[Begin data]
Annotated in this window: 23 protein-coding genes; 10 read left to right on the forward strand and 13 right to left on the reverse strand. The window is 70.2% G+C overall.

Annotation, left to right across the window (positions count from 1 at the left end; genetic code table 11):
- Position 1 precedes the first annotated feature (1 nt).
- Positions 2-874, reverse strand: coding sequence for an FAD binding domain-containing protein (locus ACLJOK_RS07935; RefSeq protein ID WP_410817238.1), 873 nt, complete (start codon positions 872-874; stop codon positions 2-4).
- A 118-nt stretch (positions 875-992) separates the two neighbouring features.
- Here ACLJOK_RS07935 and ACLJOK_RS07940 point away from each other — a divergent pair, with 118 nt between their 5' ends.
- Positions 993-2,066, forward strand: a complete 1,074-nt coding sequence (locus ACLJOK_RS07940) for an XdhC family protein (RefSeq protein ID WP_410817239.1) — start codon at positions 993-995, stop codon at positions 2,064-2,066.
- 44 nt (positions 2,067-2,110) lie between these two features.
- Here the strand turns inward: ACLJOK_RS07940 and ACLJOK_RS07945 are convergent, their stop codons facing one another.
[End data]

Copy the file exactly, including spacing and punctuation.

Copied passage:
Annotated in this window: 23 protein-coding genes; 10 read left to right on the forward strand and 13 right to left on the reverse strand. The window is 70.2% G+C overall.

Annotation, left to right across the window (positions count from 1 at the left end; genetic code table 11):
- Position 1 precedes the first annotated feature (1 nt).
- Positions 2-874, reverse strand: coding sequence for an FAD binding domain-containing protein (locus ACLJOK_RS07935; RefSeq protein ID WP_410817238.1), 873 nt, complete (start codon positions 872-874; stop codon positions 2-4).
- A 118-nt stretch (positions 875-992) separates the two neighbouring features.
- Here ACLJOK_RS07935 and ACLJOK_RS07940 point away from each other — a divergent pair, with 118 nt between their 5' ends.
- Positions 993-2,066, forward strand: a complete 1,074-nt coding sequence (locus ACLJOK_RS07940) for an XdhC family protein (RefSeq protein ID WP_410817239.1) — start codon at positions 993-995, stop codon at positions 2,064-2,066.
- 44 nt (positions 2,067-2,110) lie between these two features.
- Here the strand turns inward: ACLJOK_RS07940 and ACLJOK_RS07945 are convergent, their stop codons facing one another.